SAN JOSE -- Samsung wants you to know it isn’t a copycat.
“Samsung’s not some copyist, some Johnny-come-lately that’s doing knockoffs,” lawyer Charles Verhoeven said during the company’s opening statement in federal court Tuesday.
During his 90 minutes addressing the jury in federal court in San Jose, Verhoeven repeatedly insisted that an average person could tell the difference between Samsung’s mobile devices and Apple’s, and said Apple “had no right to claim a monopoly” on a rectangle with a large screen.
He told the nine-member jury that Samsung, just like other technology companies, was inspired by Apple’s iPhone but that didn’t constitute infringement.
“It’s called competition,” he said. “There’s nothing wrong with being inspired by someone else’s design.”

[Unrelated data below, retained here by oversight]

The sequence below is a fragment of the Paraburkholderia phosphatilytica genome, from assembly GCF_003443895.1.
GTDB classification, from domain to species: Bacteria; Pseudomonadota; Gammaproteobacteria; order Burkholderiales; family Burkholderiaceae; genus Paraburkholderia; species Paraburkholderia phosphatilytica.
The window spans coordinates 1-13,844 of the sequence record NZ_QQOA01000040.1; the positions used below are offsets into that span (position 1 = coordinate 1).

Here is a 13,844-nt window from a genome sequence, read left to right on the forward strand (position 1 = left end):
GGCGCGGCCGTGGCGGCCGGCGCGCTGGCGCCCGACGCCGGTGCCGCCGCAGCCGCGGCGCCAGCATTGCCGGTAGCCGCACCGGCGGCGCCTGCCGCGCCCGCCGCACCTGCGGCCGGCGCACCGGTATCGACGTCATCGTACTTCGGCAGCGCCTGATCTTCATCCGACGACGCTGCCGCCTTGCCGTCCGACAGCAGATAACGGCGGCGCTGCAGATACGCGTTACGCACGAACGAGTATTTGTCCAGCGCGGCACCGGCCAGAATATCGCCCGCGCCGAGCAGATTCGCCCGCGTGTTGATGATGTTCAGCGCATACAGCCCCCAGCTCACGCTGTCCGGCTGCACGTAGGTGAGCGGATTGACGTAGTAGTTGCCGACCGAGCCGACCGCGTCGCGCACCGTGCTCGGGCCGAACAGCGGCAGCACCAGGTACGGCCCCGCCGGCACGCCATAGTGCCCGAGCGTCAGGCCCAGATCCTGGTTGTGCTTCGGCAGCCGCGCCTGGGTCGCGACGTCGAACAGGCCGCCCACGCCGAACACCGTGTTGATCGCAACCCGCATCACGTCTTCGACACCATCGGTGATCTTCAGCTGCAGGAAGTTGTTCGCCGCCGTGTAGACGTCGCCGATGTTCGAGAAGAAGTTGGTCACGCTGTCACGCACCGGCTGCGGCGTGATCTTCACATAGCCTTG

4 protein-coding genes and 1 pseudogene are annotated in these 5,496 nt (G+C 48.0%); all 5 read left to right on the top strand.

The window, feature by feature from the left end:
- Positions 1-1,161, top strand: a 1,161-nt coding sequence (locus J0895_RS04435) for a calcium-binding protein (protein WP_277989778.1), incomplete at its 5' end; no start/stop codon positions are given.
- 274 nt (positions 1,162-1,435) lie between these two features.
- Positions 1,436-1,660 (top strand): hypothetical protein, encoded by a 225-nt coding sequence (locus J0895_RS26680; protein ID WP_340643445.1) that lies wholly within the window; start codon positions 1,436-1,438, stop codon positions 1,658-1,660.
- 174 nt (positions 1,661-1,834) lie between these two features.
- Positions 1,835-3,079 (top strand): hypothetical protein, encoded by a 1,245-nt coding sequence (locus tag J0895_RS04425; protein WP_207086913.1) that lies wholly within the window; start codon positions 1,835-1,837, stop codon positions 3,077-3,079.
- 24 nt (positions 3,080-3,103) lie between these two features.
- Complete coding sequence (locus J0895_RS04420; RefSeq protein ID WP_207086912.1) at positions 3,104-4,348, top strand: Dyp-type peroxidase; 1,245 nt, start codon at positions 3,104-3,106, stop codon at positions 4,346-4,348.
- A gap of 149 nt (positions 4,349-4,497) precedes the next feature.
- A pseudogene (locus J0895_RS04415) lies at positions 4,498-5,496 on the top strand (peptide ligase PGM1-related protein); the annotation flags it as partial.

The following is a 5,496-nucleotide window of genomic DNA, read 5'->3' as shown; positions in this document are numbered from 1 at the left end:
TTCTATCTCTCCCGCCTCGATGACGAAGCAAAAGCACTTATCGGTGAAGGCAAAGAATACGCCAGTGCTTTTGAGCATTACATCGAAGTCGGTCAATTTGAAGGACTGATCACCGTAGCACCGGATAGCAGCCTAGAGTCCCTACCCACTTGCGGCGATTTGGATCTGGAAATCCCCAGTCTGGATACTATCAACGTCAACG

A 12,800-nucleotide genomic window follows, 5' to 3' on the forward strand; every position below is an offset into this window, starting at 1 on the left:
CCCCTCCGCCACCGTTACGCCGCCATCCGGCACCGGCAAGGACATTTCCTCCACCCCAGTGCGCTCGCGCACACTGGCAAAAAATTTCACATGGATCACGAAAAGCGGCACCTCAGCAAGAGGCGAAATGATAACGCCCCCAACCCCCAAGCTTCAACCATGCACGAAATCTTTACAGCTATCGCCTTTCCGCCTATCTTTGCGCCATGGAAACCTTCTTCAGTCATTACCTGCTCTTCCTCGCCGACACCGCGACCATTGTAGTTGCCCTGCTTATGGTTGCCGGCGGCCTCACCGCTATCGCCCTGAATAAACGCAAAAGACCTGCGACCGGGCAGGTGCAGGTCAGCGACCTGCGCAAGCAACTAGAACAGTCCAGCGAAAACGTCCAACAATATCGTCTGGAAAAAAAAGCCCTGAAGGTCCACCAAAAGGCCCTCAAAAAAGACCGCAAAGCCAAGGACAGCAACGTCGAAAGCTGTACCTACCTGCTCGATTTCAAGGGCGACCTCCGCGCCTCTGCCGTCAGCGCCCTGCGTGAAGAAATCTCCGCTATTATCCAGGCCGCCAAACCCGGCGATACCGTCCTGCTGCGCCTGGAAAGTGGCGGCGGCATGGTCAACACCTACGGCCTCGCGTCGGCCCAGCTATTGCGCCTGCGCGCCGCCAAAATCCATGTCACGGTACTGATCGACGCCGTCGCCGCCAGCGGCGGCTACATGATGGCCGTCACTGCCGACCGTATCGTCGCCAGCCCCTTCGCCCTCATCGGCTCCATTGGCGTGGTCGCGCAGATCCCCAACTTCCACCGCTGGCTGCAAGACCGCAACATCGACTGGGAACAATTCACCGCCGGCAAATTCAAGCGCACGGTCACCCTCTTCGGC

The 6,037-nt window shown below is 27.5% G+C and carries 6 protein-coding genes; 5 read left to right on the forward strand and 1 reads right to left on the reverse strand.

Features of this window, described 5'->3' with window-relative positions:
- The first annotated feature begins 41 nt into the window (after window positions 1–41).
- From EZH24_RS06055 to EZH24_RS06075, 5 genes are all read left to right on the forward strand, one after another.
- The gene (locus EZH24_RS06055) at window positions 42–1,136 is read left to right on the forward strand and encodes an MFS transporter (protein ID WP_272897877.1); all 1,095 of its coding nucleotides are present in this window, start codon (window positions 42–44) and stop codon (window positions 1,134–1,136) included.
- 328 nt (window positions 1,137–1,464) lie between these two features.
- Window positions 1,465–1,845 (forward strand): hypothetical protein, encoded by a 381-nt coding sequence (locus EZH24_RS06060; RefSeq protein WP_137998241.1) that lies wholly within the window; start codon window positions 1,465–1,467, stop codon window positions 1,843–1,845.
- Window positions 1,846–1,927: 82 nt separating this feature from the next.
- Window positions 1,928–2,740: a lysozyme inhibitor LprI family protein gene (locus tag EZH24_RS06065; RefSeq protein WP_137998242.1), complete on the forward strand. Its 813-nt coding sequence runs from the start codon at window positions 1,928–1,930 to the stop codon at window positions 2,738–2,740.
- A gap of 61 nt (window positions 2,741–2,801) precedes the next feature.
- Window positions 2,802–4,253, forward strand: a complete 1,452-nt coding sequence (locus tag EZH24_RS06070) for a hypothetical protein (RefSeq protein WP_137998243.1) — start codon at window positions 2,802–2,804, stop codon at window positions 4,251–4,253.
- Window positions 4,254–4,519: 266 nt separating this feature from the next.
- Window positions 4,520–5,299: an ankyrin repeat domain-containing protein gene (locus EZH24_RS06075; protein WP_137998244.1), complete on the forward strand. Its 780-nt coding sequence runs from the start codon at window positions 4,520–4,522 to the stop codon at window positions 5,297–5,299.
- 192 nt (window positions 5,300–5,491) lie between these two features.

Verhoeven, of the firm Quinn Emanuel Urquhart & Sullivan, said South Korea-based Samsung had been in the phone business for far longer than Apple and spent $35 billion on its research and development from 2005 to 2010. He appealed to the Bay Area jury by talking about Samsung’s San Jose ties and said the company’s recent mobile devices simply showed a natural evolution in smartphone technology.
He also told the jury that Samsung’s smartphones were fundamentally different from the iPhone, saying the company’s phones have four buttons on the bottom of the device (compared with the iPhone’s single button) and pointing out that the home screens of Samsung phones also differ from that of the iPhone.
Verhoeven said even Apple’s designers had admitted that they had no proof that customers had ever been confused between the two companies’ products.
Apple made its opening statement earlier Tuesday, with lawyers for the company telling jurors that Samsung had taken the easy way out by copying its products.
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